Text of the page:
Some movies that include castles give us the wrong impression of life in a castle, although I have noticed a trend to more realistic depictions of life back when.
Don’t be tempted to over-romanticize the unpleasant realities of life in a Medieval castle. To our modern standards of living, most Medieval castles would have been incredibly cold, cramped, totally lacking privacy, and would have been disgustingly smelly (and likely home to more than a fair share of rats!).
Firstly, why were these castles so dark and cold? Well, most Medieval castles were made of stone. Although stone was a perfect material for creating strong, defensive fortifications, Medieval building techniques were basic.
This meant that most structures could only support tiny windows – which resulted in dark rooms that were constantly cold, as the thick stone could never be fully warmed by the sun.
Late-medieval developments in architecture and gothic castle design did improve on these problems, though, and castles built in the late 1200s began to have larger windows and lighter rooms.
Incredibly, fireplaces weren’t invented until the middle of the Medieval period. Until this time, all fires were open fires, which didn’t spread heat so effectively (and generated a lot of smoke!).
The invention of the fireplace made rooms warmer, as it heated the stones as well as the chamber itself. This made life in a medieval castle much more bearable.
When it came to sanitation, though, things were always truly disgusting. The link between sewerage and disease wasn’t made until the c18th, and medieval people remained blissfully ignorant about the health consequences of poor toilet hygiene.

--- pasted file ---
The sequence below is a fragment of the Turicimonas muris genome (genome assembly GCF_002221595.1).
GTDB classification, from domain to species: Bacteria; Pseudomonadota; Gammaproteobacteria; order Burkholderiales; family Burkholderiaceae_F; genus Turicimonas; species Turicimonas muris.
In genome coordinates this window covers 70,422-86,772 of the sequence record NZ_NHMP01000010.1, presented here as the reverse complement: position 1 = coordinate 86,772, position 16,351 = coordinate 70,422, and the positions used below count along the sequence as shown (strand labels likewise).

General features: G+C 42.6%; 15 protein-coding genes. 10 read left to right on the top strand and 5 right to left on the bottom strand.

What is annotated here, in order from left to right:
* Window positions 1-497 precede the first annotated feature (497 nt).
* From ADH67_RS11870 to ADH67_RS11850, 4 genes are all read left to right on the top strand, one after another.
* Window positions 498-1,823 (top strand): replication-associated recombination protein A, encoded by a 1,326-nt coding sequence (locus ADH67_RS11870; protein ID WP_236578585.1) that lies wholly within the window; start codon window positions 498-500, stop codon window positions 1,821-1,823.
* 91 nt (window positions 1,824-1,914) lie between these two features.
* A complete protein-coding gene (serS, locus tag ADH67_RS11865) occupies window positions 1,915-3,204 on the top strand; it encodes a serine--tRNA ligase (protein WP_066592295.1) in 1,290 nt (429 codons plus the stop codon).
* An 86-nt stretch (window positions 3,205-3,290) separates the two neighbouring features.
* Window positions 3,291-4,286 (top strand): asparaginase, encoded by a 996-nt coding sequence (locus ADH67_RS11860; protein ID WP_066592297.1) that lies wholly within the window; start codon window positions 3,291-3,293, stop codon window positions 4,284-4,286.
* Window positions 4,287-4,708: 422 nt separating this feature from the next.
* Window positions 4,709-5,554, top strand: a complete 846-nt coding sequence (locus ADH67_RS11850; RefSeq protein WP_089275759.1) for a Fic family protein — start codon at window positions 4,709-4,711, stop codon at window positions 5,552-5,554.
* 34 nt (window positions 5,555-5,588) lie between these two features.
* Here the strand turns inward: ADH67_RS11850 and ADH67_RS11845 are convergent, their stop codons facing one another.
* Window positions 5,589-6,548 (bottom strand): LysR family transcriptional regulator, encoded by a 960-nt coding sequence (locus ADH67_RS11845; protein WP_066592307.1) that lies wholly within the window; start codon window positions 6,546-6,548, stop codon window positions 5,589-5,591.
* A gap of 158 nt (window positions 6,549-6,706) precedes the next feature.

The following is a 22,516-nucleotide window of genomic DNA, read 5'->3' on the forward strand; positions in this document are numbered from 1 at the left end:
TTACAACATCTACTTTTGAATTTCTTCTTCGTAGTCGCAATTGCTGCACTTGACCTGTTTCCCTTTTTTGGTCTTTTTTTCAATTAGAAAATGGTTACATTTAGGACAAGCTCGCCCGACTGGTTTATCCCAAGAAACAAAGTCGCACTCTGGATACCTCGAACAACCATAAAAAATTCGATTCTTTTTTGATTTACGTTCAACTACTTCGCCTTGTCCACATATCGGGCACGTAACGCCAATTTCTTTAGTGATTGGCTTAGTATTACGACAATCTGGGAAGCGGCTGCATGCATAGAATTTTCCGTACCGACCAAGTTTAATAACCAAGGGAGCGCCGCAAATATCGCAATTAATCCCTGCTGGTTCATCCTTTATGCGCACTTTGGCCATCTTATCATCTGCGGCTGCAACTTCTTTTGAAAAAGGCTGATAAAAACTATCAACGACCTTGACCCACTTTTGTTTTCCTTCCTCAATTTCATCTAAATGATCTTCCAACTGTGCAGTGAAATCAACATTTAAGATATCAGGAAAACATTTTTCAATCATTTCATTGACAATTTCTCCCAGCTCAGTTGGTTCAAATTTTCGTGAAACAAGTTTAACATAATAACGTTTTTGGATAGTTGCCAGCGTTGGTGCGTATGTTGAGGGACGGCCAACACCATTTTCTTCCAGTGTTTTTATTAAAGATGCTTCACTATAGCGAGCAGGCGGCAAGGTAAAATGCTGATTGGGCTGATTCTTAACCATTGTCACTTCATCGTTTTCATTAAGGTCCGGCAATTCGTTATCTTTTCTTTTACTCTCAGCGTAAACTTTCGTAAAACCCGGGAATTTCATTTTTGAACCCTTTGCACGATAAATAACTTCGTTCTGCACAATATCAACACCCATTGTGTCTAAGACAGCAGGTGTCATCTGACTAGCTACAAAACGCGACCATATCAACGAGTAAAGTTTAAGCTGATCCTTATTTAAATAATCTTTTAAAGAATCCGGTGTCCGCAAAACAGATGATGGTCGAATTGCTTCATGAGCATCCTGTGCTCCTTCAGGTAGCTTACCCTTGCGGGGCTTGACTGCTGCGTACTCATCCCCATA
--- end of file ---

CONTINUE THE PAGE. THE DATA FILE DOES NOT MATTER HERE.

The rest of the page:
Resultantly, most toilets (or garderobes) were nothing more than small antechambers, in which you’d find a bench with a hole in it. The, er, contents of the toilet would simply fall – usually from a great height! – into a cess-pool, or even into the moat. As the moat was generally stagnant water, it meant that the stench would have been unbearable – especially in the summer-time.
In addition to the lack of hygiene within the garderobe, there would have been a huge lack of privacy, too. Medieval societies didn’t really value privacy as we do, so most garderobes would have been a long line of benches with nothing to separate you from your neighbor as he went about his business.
Still, I guess it meant that you always had someone to chat to when on the toilet!
Life in a medieval castle would have been ordered and organized, full of pomp and ceremony, and also very cold and smelly!
Essentially, castles were at the heart of Medieval society.
Castles were built in England and Wales after 1066. They cemented a new social system of feudalism in place. Each new castle secured the power of the local lord over his vassals.
To serve the lord, most castles would have been places of frenzied domestic activity.
Life in a medieval castle was filled with a constant hubbub of busied work in the kitchens, preparations for celebrations in the Great Hall, and religious worship in each castle’s own chapel.
And the layout of a typical Medieval castle tended to be influenced by domestic needs rather than defensive concerns.